The walk starts with a steep climb from the car park to the rim of the canyon via a series of about 500 stone steps. When you reach the top of the canyon, your efforts will be rewarded with the jaw-dropping views of the Lost City. The peculiar-shaped domes that make up this part of the landscape are the petrified sand dunes eroded by the elements.
From here you will be following the rim of the canyon, detouring to the various lookout points. At some point, you will notice some pronounced ripples in the rock under your feet. They are the last remaining evidence of a vast lake that once covered the area.
Around the halfway mark you will reach the stairs leading down to the Garden of Eden. It is an optional sidetrack, but it’s really worth the effort. The stairs lead down to the bottom of the canyon where the permanent waterhole, created by Kings Creek is surrounded by lush green vegetation.This is an excellent spot to take a rest stop and to observe the creatures that make the Kings Canyon their home.
In the short time that we stayed at the waterhole, we saw a Grey shrike-thrush and a While-plumed honeyeater. And birds were not the only things around.
There was some critter hidden in a rock crevice that kept calling out in a loud and persistent voice. But as thoroughly as we examined every nook and cranny in the rock wall, we could not find the culprit.
Once back on the rim, you will soon be walking past the sheer cut of the south wall – part of the original crack that triggered the formation of the canyon 400 million years ago.
The car park at the end of the walk is a good place to spot some wildlife hiding in the shade of trees. We spotted Hooded robins, Spinifex pigeons, Diamond doves, Crested pigeons, Grey honeyeaters and Rock ctenotus.
Kings Creek Walk
If you don’t feel like a strenuous walk, you can explore the canyon via the shorter and easier Kings Creek Walk. This walk runs along Kings Creek and leads you along the floor of the canyon. The total length of the return walk is 2.6 km and it takes less than an hour to complete.
It is a much cooler walk as well, as it stays in the shade of the vegetation growing on the banks of the creek. And you still get the magnificent views of the canyon towering above the creek.
We took this walk in the late afternoon and found a Red treefrog and a Yellow-faced whipsnake.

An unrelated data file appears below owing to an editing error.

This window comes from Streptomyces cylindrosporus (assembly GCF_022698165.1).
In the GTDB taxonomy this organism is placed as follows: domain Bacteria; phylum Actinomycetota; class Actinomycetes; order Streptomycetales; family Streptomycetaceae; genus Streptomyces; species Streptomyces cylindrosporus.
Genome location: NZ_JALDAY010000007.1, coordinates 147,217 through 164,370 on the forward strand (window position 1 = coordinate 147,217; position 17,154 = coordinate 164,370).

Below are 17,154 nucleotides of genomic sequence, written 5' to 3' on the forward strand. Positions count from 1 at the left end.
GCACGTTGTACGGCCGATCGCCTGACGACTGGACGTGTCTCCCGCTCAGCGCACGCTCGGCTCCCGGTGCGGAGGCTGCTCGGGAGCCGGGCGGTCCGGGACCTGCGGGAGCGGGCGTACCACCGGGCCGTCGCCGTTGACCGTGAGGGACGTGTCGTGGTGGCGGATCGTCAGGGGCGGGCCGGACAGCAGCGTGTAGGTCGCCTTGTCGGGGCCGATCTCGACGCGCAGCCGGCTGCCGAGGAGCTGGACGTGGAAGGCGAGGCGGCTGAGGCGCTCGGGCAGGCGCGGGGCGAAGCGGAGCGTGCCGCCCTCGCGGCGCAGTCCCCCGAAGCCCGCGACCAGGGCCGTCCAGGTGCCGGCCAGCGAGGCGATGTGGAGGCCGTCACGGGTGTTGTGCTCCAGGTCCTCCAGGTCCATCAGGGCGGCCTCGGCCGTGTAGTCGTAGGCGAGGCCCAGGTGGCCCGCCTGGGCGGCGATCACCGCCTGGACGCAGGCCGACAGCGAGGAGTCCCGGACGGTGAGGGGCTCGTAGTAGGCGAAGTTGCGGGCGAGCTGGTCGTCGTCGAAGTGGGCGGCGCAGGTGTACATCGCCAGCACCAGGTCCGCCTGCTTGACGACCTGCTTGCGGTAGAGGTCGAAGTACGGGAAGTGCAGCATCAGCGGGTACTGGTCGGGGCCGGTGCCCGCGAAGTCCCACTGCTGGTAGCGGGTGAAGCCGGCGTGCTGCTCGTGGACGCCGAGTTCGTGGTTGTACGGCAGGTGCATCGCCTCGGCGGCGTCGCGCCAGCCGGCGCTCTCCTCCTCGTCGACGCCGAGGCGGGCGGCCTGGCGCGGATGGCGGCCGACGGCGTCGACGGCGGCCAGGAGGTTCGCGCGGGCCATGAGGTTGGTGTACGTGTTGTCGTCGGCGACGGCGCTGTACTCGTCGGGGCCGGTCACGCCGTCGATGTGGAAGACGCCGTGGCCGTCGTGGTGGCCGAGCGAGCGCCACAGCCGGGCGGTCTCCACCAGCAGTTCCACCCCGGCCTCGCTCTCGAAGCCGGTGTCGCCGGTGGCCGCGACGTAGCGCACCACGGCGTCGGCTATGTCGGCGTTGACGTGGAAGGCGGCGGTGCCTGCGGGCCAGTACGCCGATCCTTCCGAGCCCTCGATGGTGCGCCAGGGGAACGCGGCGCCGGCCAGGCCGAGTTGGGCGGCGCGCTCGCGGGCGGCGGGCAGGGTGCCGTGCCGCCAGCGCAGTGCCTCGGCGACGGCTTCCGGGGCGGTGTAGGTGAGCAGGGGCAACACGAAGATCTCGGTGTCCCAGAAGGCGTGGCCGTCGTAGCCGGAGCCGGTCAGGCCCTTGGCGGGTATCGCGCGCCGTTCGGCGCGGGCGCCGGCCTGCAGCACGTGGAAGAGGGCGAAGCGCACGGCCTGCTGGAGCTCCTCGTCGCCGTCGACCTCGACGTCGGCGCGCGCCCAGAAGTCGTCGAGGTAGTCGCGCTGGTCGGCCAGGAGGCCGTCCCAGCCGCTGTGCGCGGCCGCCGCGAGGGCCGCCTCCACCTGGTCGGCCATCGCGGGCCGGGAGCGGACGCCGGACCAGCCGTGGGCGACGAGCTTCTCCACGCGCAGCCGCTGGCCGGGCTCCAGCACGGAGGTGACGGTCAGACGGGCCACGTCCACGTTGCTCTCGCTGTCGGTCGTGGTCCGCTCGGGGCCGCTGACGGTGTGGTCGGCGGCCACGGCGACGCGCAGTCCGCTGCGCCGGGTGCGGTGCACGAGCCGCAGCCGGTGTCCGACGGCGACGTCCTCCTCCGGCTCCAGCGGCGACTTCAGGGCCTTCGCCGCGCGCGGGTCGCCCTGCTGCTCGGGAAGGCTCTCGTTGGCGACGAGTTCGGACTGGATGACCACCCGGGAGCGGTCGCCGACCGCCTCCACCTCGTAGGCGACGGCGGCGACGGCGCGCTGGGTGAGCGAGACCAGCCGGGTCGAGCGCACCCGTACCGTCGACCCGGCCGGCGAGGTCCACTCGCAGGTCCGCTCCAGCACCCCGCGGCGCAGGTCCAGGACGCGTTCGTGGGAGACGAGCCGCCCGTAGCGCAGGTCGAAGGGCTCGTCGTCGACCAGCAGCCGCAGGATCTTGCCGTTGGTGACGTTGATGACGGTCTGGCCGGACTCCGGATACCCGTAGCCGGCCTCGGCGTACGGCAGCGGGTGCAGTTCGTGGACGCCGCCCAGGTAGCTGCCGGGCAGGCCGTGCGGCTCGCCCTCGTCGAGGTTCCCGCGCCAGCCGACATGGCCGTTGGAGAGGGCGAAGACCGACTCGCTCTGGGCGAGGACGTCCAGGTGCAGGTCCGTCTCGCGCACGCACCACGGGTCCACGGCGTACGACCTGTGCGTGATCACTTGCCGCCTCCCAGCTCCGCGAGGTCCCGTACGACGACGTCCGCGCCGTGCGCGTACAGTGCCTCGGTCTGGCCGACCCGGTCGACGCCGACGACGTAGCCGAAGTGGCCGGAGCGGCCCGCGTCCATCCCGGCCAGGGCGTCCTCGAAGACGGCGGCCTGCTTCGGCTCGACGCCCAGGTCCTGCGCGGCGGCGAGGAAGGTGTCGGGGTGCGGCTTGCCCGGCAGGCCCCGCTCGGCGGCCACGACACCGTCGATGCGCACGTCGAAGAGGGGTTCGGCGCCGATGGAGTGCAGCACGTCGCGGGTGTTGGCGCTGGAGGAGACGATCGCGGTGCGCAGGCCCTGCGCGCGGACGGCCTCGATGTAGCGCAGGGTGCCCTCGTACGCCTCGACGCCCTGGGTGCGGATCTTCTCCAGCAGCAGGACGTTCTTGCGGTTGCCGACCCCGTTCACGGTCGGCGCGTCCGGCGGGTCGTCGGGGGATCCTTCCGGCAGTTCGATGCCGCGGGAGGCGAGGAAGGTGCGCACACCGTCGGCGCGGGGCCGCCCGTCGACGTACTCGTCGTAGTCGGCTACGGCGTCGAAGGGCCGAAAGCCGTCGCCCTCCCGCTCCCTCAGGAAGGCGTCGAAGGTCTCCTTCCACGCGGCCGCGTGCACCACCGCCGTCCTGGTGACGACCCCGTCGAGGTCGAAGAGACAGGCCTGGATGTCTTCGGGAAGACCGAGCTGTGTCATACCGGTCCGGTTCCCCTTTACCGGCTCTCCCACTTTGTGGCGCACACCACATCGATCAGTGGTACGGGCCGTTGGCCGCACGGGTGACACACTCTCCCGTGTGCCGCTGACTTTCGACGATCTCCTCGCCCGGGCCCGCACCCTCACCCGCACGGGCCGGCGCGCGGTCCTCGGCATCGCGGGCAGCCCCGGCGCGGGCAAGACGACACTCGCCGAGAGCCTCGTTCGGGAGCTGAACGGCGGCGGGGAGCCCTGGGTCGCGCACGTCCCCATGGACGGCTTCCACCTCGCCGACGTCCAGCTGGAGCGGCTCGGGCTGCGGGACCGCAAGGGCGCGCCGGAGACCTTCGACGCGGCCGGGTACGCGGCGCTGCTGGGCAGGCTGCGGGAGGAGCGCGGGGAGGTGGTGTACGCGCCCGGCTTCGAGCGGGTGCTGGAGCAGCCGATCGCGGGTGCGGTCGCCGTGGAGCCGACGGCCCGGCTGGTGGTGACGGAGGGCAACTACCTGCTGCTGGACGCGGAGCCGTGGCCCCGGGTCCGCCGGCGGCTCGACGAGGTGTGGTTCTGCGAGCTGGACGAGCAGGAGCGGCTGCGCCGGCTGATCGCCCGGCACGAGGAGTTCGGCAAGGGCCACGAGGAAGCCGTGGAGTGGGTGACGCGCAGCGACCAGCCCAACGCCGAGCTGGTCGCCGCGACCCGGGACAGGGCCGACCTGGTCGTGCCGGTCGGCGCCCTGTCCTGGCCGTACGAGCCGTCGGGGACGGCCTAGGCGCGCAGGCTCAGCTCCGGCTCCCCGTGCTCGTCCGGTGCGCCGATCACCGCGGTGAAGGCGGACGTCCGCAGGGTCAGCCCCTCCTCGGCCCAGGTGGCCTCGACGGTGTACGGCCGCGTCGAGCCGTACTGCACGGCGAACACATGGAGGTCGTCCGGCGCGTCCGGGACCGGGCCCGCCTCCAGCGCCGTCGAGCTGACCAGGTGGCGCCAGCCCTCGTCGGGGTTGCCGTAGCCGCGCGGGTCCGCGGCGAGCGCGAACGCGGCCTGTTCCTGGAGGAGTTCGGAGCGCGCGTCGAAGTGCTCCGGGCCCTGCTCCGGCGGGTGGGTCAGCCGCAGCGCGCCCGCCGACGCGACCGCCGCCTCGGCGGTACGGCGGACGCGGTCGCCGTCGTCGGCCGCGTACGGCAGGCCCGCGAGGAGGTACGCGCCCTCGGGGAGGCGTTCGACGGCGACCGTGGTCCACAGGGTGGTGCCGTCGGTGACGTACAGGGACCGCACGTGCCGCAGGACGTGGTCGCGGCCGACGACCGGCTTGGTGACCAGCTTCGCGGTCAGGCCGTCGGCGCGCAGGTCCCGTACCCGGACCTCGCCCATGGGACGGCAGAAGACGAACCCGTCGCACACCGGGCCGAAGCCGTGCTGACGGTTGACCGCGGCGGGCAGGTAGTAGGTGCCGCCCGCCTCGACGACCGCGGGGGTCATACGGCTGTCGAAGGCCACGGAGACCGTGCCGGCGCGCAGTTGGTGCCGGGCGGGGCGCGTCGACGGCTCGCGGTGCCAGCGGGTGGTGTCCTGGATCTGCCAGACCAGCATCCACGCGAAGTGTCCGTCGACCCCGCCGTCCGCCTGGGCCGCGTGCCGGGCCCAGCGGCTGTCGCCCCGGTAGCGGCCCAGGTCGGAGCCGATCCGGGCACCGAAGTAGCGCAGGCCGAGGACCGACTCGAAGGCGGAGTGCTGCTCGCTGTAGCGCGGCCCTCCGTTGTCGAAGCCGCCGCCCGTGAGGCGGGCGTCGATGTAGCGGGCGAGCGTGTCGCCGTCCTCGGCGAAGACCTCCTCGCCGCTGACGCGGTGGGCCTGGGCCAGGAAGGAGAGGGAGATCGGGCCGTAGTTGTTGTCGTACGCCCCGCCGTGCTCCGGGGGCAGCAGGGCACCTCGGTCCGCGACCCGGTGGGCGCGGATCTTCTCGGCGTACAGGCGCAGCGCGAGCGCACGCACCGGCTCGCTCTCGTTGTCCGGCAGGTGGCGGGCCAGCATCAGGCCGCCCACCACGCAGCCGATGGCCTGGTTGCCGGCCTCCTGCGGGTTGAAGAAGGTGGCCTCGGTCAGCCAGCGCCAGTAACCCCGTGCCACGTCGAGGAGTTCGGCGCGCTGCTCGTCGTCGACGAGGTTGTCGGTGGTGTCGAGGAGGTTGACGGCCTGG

Thorny Devil – a lizard, like no other
Our most exciting wildlife sighting of the day was the Thorny Devil on the way out of the Kings Canyon. What an incredible animal it is! With its looks of an extraterrestrial and its ability to absorb water through its skin by simply standing in a puddle, this incredible reptile was very high on my bucket list.
Aside from an intimidating array of conical spikes that cover the top half of its body, the Thorny devil is endowed with a false head on the back of its neck. The lizard presents its fake head to the potential predators by dipping its real head when sensing danger. The bite on the squashy false head is unlikely to be life-threatening.
Avoiding predators is not the only challenge for the creatures of the desert, they also have to find water to survive. The Thorny devil’s ingenious solution lies in the shape of its scales, which are ridged in such a way that they direct water to its mouth. All the devil has to do is stand in the puddle or rub past dew-covered vegetation and the water will be delivered straight to its mouth.
Dingo at campsite
The campsite at Kings Canyon is a popular scavenging spot for local Dingos. My first ever encounter with a Dingo was when I unzipped the tent door and saw a full grown dog standing no more than a couple of meters away from me.
The only other critters we saw in the Canyon were a Spotted Nightjar and a few feral Camels and Brumbies.
Camping at Kings Canyon
You are not allowed to camp within Watarrka National Park, but there is a campsite at the nearby Kings Canyon Resort has a campsite complete with all the necessary amenities and a pool. It was a little crowded with a school group when we visited, but it didn’t stop a dingo visiting our tent in the morning.